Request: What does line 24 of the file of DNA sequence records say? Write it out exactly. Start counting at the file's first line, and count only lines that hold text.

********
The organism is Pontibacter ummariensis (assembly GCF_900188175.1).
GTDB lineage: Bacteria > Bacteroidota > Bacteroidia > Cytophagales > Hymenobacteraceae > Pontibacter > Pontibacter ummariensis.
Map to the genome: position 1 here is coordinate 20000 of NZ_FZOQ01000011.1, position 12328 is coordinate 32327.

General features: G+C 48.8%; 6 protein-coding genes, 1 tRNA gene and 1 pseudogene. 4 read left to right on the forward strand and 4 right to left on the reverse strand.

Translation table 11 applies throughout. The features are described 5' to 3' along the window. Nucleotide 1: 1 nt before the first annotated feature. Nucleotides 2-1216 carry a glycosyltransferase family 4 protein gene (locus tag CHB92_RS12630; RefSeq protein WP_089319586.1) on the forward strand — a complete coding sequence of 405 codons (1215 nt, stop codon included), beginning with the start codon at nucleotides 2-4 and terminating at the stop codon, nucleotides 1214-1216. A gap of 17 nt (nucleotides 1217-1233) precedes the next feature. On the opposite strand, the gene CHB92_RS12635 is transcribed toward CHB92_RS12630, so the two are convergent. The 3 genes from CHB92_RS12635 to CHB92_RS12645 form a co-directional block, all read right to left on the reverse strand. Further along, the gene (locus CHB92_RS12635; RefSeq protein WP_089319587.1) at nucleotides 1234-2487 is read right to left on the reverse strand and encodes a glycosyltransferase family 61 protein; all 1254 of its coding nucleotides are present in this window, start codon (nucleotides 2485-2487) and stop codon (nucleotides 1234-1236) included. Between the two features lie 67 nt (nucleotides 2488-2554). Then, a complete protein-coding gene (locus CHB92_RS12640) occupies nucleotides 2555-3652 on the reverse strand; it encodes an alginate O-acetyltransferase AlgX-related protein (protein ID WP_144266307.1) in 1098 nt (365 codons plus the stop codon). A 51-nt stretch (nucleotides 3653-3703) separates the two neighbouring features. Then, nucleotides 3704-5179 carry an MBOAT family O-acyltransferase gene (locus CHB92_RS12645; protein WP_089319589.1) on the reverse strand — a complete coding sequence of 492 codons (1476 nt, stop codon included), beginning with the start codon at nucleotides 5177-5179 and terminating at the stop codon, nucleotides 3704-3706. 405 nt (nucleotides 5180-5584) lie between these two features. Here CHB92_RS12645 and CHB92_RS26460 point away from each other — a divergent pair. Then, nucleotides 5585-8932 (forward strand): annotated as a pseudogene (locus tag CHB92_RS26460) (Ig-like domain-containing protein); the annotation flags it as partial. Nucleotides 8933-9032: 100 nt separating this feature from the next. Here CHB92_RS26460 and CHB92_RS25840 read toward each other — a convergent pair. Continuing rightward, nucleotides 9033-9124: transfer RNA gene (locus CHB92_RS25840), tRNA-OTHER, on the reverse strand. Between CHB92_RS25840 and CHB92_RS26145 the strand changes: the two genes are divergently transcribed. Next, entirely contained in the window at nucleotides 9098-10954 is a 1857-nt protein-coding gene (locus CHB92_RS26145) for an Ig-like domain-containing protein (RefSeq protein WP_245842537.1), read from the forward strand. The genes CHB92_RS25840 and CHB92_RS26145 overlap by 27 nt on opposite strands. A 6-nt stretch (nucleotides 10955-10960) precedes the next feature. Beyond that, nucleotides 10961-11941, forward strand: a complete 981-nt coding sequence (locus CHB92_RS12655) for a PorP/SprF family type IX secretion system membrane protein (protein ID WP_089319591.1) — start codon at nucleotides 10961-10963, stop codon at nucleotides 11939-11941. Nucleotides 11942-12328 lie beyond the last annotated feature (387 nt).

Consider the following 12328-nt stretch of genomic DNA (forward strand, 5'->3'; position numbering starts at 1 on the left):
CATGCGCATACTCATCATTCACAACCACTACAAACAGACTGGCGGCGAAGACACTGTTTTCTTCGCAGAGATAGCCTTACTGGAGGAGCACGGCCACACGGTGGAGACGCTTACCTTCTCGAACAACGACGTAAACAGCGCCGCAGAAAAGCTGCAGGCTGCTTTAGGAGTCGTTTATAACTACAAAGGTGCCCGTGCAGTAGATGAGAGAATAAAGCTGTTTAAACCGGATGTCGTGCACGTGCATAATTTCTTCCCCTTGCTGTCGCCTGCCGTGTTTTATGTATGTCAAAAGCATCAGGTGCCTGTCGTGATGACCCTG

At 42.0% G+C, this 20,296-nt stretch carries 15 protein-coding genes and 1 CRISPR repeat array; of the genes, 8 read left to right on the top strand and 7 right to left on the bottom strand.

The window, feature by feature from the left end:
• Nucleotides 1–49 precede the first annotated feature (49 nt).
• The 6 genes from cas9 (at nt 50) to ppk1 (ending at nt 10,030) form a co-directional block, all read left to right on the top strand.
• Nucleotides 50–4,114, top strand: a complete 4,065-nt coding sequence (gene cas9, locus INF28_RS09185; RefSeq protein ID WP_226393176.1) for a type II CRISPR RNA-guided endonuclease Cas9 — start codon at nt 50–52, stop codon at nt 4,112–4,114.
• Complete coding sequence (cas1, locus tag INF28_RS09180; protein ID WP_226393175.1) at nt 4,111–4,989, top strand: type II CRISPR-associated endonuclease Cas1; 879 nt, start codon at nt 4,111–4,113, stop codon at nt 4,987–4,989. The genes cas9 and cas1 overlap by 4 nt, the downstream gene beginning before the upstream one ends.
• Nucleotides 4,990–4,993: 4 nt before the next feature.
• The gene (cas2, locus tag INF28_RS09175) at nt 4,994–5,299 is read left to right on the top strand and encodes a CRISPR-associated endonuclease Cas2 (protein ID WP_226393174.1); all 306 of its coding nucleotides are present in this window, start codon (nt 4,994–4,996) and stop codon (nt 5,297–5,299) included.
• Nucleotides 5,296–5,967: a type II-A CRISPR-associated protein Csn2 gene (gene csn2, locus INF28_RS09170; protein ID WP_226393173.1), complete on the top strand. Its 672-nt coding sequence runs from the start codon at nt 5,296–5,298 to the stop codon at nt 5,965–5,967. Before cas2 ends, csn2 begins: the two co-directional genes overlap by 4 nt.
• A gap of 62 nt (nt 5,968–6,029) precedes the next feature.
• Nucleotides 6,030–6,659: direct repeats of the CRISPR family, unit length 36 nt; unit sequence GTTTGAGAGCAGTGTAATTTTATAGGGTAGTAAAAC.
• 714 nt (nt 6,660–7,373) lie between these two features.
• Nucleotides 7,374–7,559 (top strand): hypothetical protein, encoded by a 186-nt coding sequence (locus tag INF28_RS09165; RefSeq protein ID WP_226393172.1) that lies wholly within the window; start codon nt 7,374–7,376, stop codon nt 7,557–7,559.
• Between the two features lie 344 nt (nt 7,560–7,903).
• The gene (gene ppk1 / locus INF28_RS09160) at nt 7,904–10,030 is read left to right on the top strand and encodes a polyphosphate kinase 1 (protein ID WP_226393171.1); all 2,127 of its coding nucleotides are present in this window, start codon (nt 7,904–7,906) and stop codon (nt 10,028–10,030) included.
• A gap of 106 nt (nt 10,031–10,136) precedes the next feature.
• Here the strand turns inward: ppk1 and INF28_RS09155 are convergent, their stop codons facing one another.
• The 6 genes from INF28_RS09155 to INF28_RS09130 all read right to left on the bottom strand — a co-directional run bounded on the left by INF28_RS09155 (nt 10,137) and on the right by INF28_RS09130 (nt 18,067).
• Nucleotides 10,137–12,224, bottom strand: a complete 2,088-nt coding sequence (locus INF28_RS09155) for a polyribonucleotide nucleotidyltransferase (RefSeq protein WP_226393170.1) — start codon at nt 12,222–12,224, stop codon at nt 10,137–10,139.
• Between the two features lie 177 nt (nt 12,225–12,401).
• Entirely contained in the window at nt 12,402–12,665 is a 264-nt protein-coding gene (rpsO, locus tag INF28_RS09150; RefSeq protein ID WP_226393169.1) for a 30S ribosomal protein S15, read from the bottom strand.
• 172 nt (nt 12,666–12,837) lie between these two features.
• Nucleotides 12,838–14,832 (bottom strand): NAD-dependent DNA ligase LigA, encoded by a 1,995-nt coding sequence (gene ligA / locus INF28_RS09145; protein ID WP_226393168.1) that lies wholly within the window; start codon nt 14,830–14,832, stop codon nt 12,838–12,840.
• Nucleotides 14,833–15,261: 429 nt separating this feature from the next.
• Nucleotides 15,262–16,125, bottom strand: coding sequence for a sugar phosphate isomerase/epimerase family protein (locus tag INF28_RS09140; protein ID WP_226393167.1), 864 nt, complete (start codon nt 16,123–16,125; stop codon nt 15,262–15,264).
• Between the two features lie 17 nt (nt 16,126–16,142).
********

• Here the strand turns inward: ppk1 and INF28_RS09155 are convergent, their stop codons facing one another.